HomeEditorialEx-Journalist Of Tehelka, Who Was Assaulted, Is Fearless & Intelligent

Ex-Journalist Of Tehelka, Who Was Assaulted, Is Fearless & Intelligent

Dear Readers, you have been reading and watching for the last few days high drama being enacted by disgraced Tarun Tejpal of Tehelka, after physically assaulting the female journalist of his own publication, who has resigned in protest for not addressing to her complaint in the befitting manner. Now, this matter is sub-judice, so I would not like to comment on this aspect as the law of the country will give justice to the brave girl. This journalist should be applauded for mustering enough courage to take on with his ex-powerfull boss, who has battery of lawyers at his command and will spend money like water to save his skin. However, high and mighty Tejpal may be, he has exhausted all his options and has reached the dead end of the road. Now, he will have to cool his heels in the Goa prison and should atone for his lapse of judgement over there.

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Today’s statement issued by the wronged journalist speaks volumes about steel and determination of the girl to get justice. We reproduce below her statement issued today :

“I am heartened by the broad support I have received over the past fortnight. However, I am deeply concerned and very disturbed by insinuations that my complaint is part of a pre-election political conspiracy.

I categorically refute such insinuations and put forward the following arguments:

The struggle for women to assert control over their lives and their bodies is most certainly a political one, but feminist politics and its concerns are wider than the narrow universe of our political parties. Thus, I call upon our political parties to resist the temptation to turn a very important discussion about gender, power and violence into a conversation about themselves.

Suggestions that I am acting on someone else’s behest are only the latest depressing indications that sections of our public discourse are unwilling to acknowledge that women are capable to making decisions about themselves for themselves.

In this past week, television commentators who should know better, have questioned my motivations and my actions during and after Mr. Tejpal molested me. Some have questioned the time it took for me to file my complaint, more inquisitive commentators have questioned the use of the word “sexual molestation” versus words like “rape.”

Perhaps the hardest part of this unrelentingly painful experience has been my struggle with taxonomy. I don’t know if I am ready to see myself as a “rape victim”, for my colleagues, friends, supporters and critics to see me thus. It is not the victim that categorizes crimes: it is the law. And in this case, the law is clear: what Mr. Tejpal did to me falls within the legal definition of rape.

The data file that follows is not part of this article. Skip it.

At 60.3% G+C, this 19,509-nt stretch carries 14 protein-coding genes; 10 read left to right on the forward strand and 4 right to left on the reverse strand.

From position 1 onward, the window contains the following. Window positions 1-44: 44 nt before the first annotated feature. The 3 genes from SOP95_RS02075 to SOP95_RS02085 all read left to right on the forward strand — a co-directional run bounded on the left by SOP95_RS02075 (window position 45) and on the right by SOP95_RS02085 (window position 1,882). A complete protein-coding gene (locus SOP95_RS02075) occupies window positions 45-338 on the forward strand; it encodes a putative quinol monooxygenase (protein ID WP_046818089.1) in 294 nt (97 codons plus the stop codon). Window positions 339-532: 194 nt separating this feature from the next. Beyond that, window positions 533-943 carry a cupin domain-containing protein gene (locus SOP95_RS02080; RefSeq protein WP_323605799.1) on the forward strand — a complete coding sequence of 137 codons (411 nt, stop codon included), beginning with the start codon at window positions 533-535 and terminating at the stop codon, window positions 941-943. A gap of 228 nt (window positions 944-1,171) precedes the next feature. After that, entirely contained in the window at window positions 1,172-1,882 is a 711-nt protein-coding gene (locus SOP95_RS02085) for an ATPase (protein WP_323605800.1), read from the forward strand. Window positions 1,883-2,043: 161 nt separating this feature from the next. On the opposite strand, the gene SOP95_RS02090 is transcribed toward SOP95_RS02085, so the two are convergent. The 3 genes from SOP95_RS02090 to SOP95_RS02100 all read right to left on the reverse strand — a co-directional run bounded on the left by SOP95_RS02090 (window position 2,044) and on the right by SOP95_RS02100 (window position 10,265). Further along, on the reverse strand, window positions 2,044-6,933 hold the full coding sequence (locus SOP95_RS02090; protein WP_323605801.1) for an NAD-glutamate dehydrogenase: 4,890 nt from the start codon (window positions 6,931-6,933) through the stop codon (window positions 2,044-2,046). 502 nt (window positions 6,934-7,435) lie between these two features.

Now that we have a new law that broadens the definition of rape, we should stand by what we fought for. We have spoken, time and again, about how rape is not about lust or sex, but about power, privilege and entitlement. Thus this new law should be applicable to everybody – the wealthy, the powerful, and the well connected – and not just to faceless strangers.

As seen by some of the responses to this case, instances of familial and custodial rape present doughty challenges to even the most adamantine feminists.

Unlike Mr. Tejpal, I am not a person of immense means. I have been raised singlehandedly by my mother’s single income. My father’s health has been very fragile for many years now.

Unlike Mr. Tejpal, who is fighting to protect his wealth, his influence and his privilege, I am fighting to preserve nothing except for my integrity and my right to assert that my body is my own and not the plaything of my employer. By filing my complaint, I have lost not just a job that I loved, but much-needed financial security and the independence of my salary. I have also opened myself to personal and slanderous attack. This will not be an easy battle.

In my life, and my writings, I have always urged women to speak out and break the collusive silence that surrounds sexual crime. This crisis has only confirmed the myriad difficulties faced by survivors. First, our utterances are questioned, then our motivations, and finally our strength is turned against us:  a politician will issue a statement claiming that speaking out against sexual violence will hurt our professional prospects; an application filed in the Delhi High Court will question why the victim remained “normal”.

Had I chosen silence in this instance, I would not have been able to face either myself or the feminist movement that is forged and renewed afresh by generations of strong women.

Finally, an array of men of privilege have expressed sorrow that Tehelka, the institution, has suffered in this crisis. I remind them that this crisis was caused by the abusive violence of the magazine’s Editor-in-Chief, and not by an employee who chose to speak out.

Thank you everyone for your support”.

My consolation to the journalist is that she will definitely get the justice and she will get the good job in some reputed media house as she is a talented journalist and this sad and unforgivable experience will definitely make her more stronger.


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